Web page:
How Admitting That I was Traumatized Helped Me Heal

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Until I was 21 years old, my mom battled Alcohol Addiction. Mama was what I call I a High Functioning Alcoholic. She went to work everyday, took excellent care of me, maintained a household, and wasn’t drunk all the time. Honestly, I don’t think drinking became a problem for her nor I until I was about 15 years old, until then, she was more of a social and weekend drinker. I believe I have always been aware of liquor and it’s effects on people, I grew up in an environment of individuals who struggled with addiction in one form or another. Thankfully, my grandmother was my buffer, she stood in between me and addiction, she was my protection, and my teacher. I remember her telling me, “you see them{speaking of my family members}, this is what liquor does to you. It is in us to be drunks, don’t you ever play with it.” I don’t remember how old I was when she had this talk with me but I know I was very young, maybe 10; I still hear those words. The ONLY reason I didn’t fall prey to the fate of addiction that is hardwired in my DNA is because of my grandmother. I am the youngest of 3 children, with my brother and sister being a decade plus older than I, so it was just me an mama for the most part. By the time I was up, mobile, and aware of  my world and the people in it, my brother and sister had moved out of the house.

Every adult has some kind of bruises, from childhood.  For me, as much as my childhood was wonderful, there were things that I faced that has shaped who I am. When I think back to life on The Blvd and I think about my family, I don’t see the bad things or even the traumatic things, I remember the laughs, the love, and my grandma. To be frank, I didn’t know that what was happening in my house was wrong or not normal. We lived well, I was beyond spoiled, well educated, and had a hood knowledge that was unparalleled; I can survive anywhere. However, I was a child of an Alcoholic.
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Am I Traumatized?
One of my biggest challenges in therapy has been labeling or identifying events as traumatic. To me, my childhood was everything but traumatic or traumatizing. My sister suddenly dying was traumatic. Mama being diagnosed with Cancer was traumatic. My best friend who was 10 years younger than me, suddenly dying was traumatic. Someone acting out because of drinking was just apart of life, to me it was normal. I remember that first time the word trauma was attached to how I was affected by mama’s drinking and I was offended as hell. I felt like my Psychiatrist was judging my mama and trying to put a label on me that was highly inaccurate. When I was ready to truly heal, I put my offenses to the side and I started to listen. As she began to explain trauma and what causes trauma  I realized and had to admit that, I am traumatized as hell. That was one of the hardest sessions because to admit that I had endured some trauma was to admit that I truly had Post Traumatic Stress Disorder. Is it possible that I have lived with PTSD all of this time and didn’t know it? Could it be possible to have PTSD and not be impacted by trauma? Did I miss the signs of PTSD in myself all of this time? Yes.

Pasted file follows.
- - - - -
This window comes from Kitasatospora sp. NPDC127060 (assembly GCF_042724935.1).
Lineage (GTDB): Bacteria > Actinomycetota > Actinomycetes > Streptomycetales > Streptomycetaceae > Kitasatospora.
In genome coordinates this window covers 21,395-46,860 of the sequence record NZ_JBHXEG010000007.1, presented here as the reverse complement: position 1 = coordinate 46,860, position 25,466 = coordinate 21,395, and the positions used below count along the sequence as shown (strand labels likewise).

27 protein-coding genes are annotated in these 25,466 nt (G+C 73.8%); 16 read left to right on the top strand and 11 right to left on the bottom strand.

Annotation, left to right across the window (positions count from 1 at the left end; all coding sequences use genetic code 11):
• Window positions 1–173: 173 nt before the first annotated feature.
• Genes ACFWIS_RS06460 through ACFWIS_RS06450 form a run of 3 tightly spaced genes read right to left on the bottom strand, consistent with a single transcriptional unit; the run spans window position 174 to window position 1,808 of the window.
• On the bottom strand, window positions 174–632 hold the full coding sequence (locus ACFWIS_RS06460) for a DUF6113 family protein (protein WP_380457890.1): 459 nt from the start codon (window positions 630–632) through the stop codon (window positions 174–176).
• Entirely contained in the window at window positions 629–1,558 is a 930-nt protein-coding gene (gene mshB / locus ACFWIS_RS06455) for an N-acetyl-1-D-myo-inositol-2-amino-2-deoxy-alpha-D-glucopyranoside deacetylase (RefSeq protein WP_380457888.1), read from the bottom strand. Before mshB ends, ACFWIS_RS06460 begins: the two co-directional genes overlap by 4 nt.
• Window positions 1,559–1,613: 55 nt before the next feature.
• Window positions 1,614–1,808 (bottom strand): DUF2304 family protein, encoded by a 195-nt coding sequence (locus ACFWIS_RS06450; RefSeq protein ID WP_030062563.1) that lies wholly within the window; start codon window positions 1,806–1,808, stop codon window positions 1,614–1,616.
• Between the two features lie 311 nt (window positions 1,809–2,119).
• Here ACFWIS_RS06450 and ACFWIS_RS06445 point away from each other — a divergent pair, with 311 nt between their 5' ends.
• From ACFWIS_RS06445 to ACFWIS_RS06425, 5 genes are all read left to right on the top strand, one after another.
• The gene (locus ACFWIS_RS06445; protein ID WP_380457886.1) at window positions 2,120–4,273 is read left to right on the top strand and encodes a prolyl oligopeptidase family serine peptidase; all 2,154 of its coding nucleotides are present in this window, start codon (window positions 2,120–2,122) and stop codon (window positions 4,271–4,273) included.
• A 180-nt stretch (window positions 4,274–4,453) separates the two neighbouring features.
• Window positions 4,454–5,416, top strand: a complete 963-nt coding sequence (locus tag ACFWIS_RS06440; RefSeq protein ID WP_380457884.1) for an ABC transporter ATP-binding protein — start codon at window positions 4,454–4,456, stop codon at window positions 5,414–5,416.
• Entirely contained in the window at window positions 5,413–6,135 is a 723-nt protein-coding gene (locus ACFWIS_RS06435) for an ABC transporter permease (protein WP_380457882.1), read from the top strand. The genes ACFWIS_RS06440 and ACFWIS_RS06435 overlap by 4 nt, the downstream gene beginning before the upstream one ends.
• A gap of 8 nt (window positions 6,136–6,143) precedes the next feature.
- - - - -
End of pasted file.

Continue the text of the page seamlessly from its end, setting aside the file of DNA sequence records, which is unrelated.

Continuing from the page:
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Trusting Trauma
I am preparing to go through a treatment for PTSD called Exposure Therapy(or something like that) and I am so afraid. Exposure Therapy is when you face the things that caused PTSD, it’s putting you face to face with what has happened and what you fear will happen again; this scares the crap out of me. Nevertheless, I am ready to enter treatment and take my healing and recovery to the next level. The other day, after I called to make my appointment and everything in me was shaking, a thought came to me. It was a calm almost soothing voice and it said, “trust your trauma.” Now, I dare not take credit for such a thought, I am not that wise nor that deep, God was talking to me. As I listened, still shaking, I decided that with support, radical faith, and courage; I will trust my traumas. Like me, you may be thinking, how do you trust something that has not only hurt you but caused you emotional and mental damage. For me, trusting my traumas means that I face them, I embrace the event, I acknowledge that it happened, I don’t make excuses for those who participated in my trauma, and I see the lesson in the trauma. You see, the lesson is the key to healing. When I understood this divine cue, I felt a little less afraid. If my sister’s passing has taught me anything it has taught me that there is a lesson in EVERYTHING that occurs in life. With every obstacle, hurt, success, or loss there is a lesson. Trauma, while it has changed me and caused me great pain, fear, and illness; it has served me as well. As I begin this intimidating and unnerving chapter in my life, as I face the things that terrify me the most, as I look my fears in the eye; I am going in looking for the lessons and coming out with healing. Onward♥


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